While we humans use Domain Names to locate a website, computers require IP Addresses to know where to take us on the internet. This is where the use of the Domain Name System (DNS) enters. The DNS is a database that works like a directory for computers: it translates a Domain Name into its corresponding computer-readable IP Address. Without the DNS, we would have to memorise strings of numbers for every website we want to visit.
Name Servers are a vital part of the whole DNS process. They are these specialised servers on the internet that handle queries from your device about the location of a Domain Name and make it function.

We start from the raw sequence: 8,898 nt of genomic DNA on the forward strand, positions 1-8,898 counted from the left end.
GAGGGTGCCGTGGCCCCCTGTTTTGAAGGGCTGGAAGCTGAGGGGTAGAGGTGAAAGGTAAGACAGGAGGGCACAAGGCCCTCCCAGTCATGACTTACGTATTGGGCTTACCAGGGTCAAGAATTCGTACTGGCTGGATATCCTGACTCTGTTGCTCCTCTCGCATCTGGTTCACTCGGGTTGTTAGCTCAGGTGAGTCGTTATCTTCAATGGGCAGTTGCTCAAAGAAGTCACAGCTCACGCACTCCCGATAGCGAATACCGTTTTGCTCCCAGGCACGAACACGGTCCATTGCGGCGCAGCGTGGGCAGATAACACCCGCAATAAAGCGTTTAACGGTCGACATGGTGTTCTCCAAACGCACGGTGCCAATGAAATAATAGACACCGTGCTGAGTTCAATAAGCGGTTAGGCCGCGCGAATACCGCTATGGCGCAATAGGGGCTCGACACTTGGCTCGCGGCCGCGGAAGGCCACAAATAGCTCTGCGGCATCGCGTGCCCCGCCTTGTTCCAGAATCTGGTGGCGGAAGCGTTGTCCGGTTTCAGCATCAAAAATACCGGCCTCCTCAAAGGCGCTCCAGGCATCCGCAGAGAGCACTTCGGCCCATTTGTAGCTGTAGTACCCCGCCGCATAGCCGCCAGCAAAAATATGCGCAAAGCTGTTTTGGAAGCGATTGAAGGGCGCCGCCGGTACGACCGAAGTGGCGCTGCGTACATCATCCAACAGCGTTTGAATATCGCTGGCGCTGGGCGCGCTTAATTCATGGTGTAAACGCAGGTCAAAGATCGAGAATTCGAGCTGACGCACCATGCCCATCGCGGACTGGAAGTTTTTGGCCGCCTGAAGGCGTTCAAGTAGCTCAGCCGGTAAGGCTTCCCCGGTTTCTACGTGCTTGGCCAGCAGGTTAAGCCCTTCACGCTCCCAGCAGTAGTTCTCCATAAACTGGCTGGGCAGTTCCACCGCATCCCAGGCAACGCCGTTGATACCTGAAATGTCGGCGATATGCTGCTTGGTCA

Hence, whenever you type a Domain Name into your browser, Name Servers provide the IP address of the Domain to your browser.
Refer to the steps below to know how Name Servers work when you visit a website. In this case, we will use mydomain.com as an example.
- Your browser uses DNS to look up the Name Servers for mydomain.com.
- The Name Servers “ns1.sampleserver.com” and “ns2.sampleserver.com” are retrieved.
- These Name Servers then look up the IP address for mydomain.com.
- Your browser gets the response: 220.127.116.11 — which is mydomain.com’s corresponding IP Address.
- Your browser sends a request to 18.104.22.168, including the specific page you are trying to access.
- The web server hosting your website sends and displays the requested page to your browser.
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